Per- and polyfluoroalkyl substances, better known as PFASs, are a group of man-made chemicals that include PFOA (perflourooctanoic acid), PFOS (perflourous sulfonic acid) with many other variations. These were made for various industries around the world including in the United States since the 1940s. The most extensively produced types have been studied more than others but both these chemicals persist to environmental conditions and can accumulate over time - meaning they break down very slowly or not at all within living organisms making them an unsustainable resource which could also lead to adverse human health effects like cancers observed by epidemiologists from different parts of America after decades ago when firefighting foam containing this type was used by the military to extinguish fires.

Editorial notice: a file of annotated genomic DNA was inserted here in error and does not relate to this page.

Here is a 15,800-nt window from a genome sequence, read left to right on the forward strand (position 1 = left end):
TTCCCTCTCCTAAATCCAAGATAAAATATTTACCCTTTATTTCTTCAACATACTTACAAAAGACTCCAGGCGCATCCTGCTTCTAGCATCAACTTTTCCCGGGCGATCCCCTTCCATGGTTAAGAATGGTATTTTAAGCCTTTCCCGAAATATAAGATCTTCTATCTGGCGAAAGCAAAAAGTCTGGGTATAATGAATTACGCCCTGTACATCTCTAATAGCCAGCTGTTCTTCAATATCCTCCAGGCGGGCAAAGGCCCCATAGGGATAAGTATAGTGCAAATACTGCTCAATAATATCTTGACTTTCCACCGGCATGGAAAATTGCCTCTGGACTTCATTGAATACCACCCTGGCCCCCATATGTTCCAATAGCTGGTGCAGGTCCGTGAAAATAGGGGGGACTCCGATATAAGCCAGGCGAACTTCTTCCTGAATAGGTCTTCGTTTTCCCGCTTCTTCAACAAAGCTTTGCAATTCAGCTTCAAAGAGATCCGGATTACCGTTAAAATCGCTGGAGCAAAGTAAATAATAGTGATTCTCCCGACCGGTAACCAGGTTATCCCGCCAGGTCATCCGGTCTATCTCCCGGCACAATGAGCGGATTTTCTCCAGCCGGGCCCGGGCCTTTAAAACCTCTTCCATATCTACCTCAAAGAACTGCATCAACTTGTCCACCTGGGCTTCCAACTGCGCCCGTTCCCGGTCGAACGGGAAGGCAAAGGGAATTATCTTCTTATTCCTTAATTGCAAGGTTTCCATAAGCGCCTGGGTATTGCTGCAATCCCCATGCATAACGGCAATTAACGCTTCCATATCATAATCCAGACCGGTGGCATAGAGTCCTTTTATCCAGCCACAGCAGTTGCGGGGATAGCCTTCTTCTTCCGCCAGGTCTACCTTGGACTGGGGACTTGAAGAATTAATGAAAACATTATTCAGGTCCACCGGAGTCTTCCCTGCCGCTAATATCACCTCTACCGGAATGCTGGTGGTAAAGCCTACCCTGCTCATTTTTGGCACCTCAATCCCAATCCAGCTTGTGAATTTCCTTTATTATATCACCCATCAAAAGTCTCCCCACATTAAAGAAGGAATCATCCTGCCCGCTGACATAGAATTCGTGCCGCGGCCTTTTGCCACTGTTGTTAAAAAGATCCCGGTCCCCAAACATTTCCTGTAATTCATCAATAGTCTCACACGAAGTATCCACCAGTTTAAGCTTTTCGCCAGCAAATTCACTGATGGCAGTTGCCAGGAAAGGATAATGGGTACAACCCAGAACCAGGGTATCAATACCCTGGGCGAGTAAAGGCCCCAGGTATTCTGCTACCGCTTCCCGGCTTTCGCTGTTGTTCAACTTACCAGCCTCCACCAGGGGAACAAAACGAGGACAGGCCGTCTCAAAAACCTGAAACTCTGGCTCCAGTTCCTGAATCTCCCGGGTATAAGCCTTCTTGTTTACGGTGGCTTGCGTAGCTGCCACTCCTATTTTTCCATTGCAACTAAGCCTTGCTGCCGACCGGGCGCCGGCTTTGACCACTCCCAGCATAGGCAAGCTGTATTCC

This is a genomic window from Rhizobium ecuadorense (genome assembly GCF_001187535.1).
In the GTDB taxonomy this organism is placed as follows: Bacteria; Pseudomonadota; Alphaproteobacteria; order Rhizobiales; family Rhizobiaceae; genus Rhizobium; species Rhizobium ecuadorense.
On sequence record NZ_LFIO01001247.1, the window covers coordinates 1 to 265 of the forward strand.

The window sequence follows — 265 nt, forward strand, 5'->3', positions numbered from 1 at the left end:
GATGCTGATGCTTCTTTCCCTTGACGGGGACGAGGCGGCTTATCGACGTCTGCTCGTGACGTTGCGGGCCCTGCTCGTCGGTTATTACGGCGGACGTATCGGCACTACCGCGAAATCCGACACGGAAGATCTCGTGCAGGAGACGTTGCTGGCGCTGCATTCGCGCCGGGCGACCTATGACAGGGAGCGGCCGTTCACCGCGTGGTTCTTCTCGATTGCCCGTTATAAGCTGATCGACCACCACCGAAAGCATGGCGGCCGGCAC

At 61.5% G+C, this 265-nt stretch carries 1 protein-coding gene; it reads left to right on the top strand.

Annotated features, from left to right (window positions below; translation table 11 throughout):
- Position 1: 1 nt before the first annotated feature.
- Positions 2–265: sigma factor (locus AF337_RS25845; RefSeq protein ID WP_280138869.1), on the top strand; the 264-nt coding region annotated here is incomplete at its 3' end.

PFAS are a group of chemicals with industrial, commercial and home uses. They’ve been around since the 1930s and started being produced in quantity in the 1950s. Since then they’ve gotten into every corner of our lives, and many processes produce large quantities of PFAS-contaminated waste.